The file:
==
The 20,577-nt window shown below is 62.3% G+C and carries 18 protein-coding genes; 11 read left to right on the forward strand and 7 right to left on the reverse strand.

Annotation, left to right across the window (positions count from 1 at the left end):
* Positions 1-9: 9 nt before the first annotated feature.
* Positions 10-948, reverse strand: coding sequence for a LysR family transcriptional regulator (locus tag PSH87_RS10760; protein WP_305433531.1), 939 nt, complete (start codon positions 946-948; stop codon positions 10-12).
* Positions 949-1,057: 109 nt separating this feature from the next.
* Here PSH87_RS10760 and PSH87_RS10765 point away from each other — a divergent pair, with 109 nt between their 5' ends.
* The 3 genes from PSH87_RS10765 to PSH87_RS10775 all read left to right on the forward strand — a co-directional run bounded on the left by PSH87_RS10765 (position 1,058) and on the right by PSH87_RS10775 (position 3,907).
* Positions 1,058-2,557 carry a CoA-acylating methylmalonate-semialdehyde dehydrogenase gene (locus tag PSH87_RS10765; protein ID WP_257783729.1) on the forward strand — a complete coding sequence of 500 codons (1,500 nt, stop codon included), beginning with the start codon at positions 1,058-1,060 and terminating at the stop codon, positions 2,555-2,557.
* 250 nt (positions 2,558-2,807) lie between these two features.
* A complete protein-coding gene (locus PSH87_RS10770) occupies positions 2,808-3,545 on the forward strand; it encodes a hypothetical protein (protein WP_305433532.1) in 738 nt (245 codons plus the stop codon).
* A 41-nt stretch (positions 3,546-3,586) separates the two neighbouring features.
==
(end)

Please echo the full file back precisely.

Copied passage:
The 20,577-nt window shown below is 62.3% G+C and carries 18 protein-coding genes; 11 read left to right on the forward strand and 7 right to left on the reverse strand.

Annotation, left to right across the window (positions count from 1 at the left end):
* Positions 1-9: 9 nt before the first annotated feature.
* Positions 10-948, reverse strand: coding sequence for a LysR family transcriptional regulator (locus tag PSH87_RS10760; protein WP_305433531.1), 939 nt, complete (start codon positions 946-948; stop codon positions 10-12).
* Positions 949-1,057: 109 nt separating this feature from the next.
* Here PSH87_RS10760 and PSH87_RS10765 point away from each other — a divergent pair, with 109 nt between their 5' ends.
* The 3 genes from PSH87_RS10765 to PSH87_RS10775 all read left to right on the forward strand — a co-directional run bounded on the left by PSH87_RS10765 (position 1,058) and on the right by PSH87_RS10775 (position 3,907).
* Positions 1,058-2,557 carry a CoA-acylating methylmalonate-semialdehyde dehydrogenase gene (locus tag PSH87_RS10765; protein ID WP_257783729.1) on the forward strand — a complete coding sequence of 500 codons (1,500 nt, stop codon included), beginning with the start codon at positions 1,058-1,060 and terminating at the stop codon, positions 2,555-2,557.
* 250 nt (positions 2,558-2,807) lie between these two features.
* A complete protein-coding gene (locus PSH87_RS10770) occupies positions 2,808-3,545 on the forward strand; it encodes a hypothetical protein (protein WP_305433532.1) in 738 nt (245 codons plus the stop codon).
* A 41-nt stretch (positions 3,546-3,586) separates the two neighbouring features.